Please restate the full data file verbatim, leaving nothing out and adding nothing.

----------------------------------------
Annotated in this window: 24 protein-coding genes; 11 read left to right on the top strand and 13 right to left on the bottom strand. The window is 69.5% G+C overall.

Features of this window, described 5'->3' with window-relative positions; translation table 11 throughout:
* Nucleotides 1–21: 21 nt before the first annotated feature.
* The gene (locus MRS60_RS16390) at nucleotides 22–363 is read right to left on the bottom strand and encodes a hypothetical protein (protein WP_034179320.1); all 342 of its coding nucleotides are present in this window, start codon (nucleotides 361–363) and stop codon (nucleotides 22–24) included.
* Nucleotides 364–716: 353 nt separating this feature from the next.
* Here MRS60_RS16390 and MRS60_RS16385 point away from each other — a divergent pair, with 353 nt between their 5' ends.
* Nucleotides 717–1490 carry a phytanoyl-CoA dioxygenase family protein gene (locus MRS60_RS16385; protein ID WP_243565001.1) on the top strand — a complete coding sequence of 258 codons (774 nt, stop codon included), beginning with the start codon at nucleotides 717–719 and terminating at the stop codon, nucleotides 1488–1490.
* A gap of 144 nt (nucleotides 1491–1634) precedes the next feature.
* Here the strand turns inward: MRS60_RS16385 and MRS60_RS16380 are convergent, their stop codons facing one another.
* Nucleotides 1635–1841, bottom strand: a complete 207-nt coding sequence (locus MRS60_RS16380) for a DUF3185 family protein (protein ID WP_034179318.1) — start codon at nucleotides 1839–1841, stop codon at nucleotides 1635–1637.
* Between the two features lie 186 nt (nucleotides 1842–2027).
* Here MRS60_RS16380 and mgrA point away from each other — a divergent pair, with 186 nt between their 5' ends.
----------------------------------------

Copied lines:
Annotated in this window: 24 protein-coding genes; 11 read left to right on the top strand and 13 right to left on the bottom strand. The window is 69.5% G+C overall.

Features of this window, described 5'->3' with window-relative positions; translation table 11 throughout:
* Nucleotides 1–21: 21 nt before the first annotated feature.
* The gene (locus MRS60_RS16390) at nucleotides 22–363 is read right to left on the bottom strand and encodes a hypothetical protein (protein WP_034179320.1); all 342 of its coding nucleotides are present in this window, start codon (nucleotides 361–363) and stop codon (nucleotides 22–24) included.
* Nucleotides 364–716: 353 nt separating this feature from the next.
* Here MRS60_RS16390 and MRS60_RS16385 point away from each other — a divergent pair, with 353 nt between their 5' ends.
* Nucleotides 717–1490 carry a phytanoyl-CoA dioxygenase family protein gene (locus MRS60_RS16385; protein ID WP_243565001.1) on the top strand — a complete coding sequence of 258 codons (774 nt, stop codon included), beginning with the start codon at nucleotides 717–719 and terminating at the stop codon, nucleotides 1488–1490.
* A gap of 144 nt (nucleotides 1491–1634) precedes the next feature.
* Here the strand turns inward: MRS60_RS16385 and MRS60_RS16380 are convergent, their stop codons facing one another.
* Nucleotides 1635–1841, bottom strand: a complete 207-nt coding sequence (locus MRS60_RS16380) for a DUF3185 family protein (protein ID WP_034179318.1) — start codon at nucleotides 1839–1841, stop codon at nucleotides 1635–1637.
* Between the two features lie 186 nt (nucleotides 1842–2027).
* Here MRS60_RS16380 and mgrA point away from each other — a divergent pair, with 186 nt between their 5' ends.